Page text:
This is an absolutely fabulous live document, let me say that much right up front.
But I also have to admit that it's a little weird to see Porcupine Tree's Steven Wilson playing before a live audience in what amounts to mostly a sideman role. What a sideman he is, by the way. But more on that in a minute. On Mixtaped, unlike his live DVD sets with both PT and Blackfield, Wilson doesn't say two words to his audience throughout this entire DVD.
In fairness, frontman and vocalist Tim Bowness barely does either. Well okay, he does thank the audience a couple of times and also intros the song "Days In The Trees" by saying perhaps No-Man should play at least one song that was played during their last appearance at London's Bush Hall (the one captured here is from 2008). But even then, he never smiles.
But it is exactly this undertone of deadly seriousness that works so perfectly within a group like this one. Even the chandeliers hanging from the ceiling suggest highbrow, but in the case of No-Man this is definitely a good thing.
Visually speaking, Bowness is a picture of that earnest sort of seriousness. His eyes are often closed tightly, as though completely engrossed in every word he sings, and he doesn't really move about all that much. You could probably even accuse Bowness of being somewhat wooden onstage.
In terms of his actual voice, the best word I could use to describe it is dramatic — perhaps even to the point of being slightly overwrought. Think of a slightly less gay Marc Almond from Soft Cell and you wouldn't be that far off.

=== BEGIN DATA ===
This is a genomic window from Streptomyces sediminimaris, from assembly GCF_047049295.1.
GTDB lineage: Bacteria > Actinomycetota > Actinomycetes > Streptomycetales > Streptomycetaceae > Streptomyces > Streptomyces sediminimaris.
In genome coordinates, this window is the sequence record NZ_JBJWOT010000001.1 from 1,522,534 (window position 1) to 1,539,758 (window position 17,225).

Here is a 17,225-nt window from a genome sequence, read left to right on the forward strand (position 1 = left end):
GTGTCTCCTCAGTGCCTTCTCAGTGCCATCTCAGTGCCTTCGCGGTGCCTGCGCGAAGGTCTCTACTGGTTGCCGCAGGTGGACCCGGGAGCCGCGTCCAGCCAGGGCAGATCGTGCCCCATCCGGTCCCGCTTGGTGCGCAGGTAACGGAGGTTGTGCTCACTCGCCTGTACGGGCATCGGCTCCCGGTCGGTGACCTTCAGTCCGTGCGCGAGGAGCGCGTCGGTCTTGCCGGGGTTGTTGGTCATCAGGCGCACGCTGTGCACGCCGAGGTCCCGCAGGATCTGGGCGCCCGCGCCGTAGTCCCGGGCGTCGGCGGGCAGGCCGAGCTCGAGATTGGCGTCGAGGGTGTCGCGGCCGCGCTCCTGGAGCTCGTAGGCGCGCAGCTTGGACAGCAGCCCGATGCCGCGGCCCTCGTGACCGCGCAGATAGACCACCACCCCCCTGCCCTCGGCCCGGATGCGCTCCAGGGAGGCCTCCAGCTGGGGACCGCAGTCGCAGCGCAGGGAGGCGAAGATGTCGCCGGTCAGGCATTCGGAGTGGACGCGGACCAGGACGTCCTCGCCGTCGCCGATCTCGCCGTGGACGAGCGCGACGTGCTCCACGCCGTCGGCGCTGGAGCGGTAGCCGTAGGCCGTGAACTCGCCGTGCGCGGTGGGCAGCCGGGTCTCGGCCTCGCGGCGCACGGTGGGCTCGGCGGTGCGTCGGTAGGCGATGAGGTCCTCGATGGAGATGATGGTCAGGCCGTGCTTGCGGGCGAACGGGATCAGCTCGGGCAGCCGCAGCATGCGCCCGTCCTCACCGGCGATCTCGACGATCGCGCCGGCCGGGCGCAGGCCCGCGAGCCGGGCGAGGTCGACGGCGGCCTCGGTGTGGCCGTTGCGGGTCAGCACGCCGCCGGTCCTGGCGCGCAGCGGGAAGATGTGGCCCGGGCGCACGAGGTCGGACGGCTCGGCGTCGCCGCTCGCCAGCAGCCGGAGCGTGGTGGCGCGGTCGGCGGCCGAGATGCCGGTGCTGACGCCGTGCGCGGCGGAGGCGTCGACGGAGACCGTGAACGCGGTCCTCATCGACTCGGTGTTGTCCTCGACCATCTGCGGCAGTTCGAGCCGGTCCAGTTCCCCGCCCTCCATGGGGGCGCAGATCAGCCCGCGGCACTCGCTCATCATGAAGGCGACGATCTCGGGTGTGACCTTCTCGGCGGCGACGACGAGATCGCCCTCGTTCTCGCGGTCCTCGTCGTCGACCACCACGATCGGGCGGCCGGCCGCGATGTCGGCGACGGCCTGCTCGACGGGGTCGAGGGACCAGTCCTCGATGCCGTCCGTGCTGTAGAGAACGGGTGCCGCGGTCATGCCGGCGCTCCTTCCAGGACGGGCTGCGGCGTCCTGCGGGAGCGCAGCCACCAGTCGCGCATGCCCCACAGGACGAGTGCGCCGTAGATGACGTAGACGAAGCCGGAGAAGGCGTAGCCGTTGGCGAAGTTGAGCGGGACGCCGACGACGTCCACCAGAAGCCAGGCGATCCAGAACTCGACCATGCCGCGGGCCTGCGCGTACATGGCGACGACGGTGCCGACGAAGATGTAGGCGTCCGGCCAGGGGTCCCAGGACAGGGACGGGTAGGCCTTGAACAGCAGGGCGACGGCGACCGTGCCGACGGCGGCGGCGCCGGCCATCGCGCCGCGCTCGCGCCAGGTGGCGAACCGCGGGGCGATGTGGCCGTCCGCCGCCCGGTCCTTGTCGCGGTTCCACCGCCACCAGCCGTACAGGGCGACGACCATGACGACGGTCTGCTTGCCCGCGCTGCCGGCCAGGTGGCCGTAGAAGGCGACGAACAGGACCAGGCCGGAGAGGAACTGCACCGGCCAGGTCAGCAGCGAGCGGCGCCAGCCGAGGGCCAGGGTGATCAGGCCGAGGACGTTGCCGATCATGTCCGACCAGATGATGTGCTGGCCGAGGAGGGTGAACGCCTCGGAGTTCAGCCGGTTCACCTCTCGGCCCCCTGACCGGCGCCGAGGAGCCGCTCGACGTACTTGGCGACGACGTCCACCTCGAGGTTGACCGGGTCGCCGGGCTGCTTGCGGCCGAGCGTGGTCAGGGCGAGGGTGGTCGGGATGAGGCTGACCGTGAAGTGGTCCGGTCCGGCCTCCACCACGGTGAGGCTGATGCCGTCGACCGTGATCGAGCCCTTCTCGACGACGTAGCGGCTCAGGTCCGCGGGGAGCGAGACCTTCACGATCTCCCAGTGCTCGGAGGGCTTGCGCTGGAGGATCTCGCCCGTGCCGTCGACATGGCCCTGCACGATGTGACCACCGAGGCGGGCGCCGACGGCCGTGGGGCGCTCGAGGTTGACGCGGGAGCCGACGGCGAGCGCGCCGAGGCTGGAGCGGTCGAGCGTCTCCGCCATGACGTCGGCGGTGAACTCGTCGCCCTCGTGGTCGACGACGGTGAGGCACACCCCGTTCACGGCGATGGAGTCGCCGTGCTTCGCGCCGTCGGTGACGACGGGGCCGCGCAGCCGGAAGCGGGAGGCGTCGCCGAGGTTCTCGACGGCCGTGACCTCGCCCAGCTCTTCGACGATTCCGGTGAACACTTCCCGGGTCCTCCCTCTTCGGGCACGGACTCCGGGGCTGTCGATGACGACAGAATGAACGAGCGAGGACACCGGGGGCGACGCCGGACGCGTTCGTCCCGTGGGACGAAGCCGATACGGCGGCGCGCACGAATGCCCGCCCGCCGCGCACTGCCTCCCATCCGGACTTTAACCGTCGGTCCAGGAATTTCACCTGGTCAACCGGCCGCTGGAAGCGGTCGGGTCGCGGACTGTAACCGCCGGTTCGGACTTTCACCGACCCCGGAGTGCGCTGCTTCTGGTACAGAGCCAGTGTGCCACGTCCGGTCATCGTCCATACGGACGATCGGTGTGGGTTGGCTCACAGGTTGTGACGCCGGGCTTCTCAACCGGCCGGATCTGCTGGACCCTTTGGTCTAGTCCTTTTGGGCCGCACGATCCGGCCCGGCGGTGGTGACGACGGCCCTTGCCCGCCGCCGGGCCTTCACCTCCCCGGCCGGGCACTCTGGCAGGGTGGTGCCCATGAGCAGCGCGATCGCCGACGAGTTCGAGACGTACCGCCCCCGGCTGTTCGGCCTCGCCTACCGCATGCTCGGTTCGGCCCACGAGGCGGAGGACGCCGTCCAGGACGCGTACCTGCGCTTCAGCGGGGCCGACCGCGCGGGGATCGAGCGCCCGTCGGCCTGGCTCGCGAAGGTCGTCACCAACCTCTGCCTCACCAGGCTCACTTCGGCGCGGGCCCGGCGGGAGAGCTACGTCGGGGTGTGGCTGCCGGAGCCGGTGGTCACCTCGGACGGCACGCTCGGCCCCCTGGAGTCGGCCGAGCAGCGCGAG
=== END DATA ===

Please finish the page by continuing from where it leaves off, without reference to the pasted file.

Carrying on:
The criticisms end there however. Bowness's voice works perfectly well within the context of No-Man's songs.
Genre-wise, No-Man can be really all over the map — they've incorporated elements of everything from electronic trip-hop to avant-jazz on their studio albums. But the common thread — at least most of the time — is the lush, and yes moody, romantic pop that is at the center of No-Man's best work. In that respect, Bowness's voice is a perfect fit for what they do.
But back to this DVD.
Officially, No-Man exists as the duo of Wilson and Bowness. Onstage, they are fleshed out by a full complement of bass, drums, keyboard, violin and a second guitarist. The transformation of these songs from their studio creations to the more fleshed-out live versions is nothing short of a jaw-dropper — and Wilson in particular is a revelation on guitar.
I never expected a No-Man concert to be more of a showcase for Wilson's guitar work than a Porcupine Tree show, but that is indeed the case here. Wilson doesn't so much shred the way he does with PT here, but rather just fills the room with waves of gorgeous harmonic sound.
On songs like "Time Travel In Texas" and especially the feedback-drenched workout on "Mixedtape," Wilson's guitar is absolutely out-of-this-world sounding. The sounds that Wilson gets out of that green Les Paul knockoff and those pedals of his — which he plays barefoot! — sound positively unearthly. On a slightly slowed down version of "Days In The Trees," Wilson's guitar textures weave effortlessly in and out of Steve Bingham's very cool looking see-through violin. Second guitarist Michael Bearpark is no slouch either.
I should also make mention of the sound on this DVD. Both the 5.1 and the stereo mixes sound great, and they do a wonderful job of separating the many layers of this very complex music. You hear every single nuance, from the simple jazzy flourishes of the drums, to the colors provided by the synthesized strings and violin, to all of that beautiful noise emanating from Steven Wilson's guitar.
Mixtaped also comes with a second disc that includes an 85-minute documentary film about No-Man's career. Among the more interesting revelations found here are how the "daisy age" hip-hop of bands like De La Soul and Tribe Called Quest influenced No-Man, and the fact that Porcupine Tree was in fact once considered a side project for Wilson. There are also a number of No-Man videos included here.
But the biggest revelation of Mixtaped is the way it reveals a previously unknown, new side of No-Man's sound. You'd never know it from the studio records, but in concert this may just be Steven Wilson's best guitar-based band.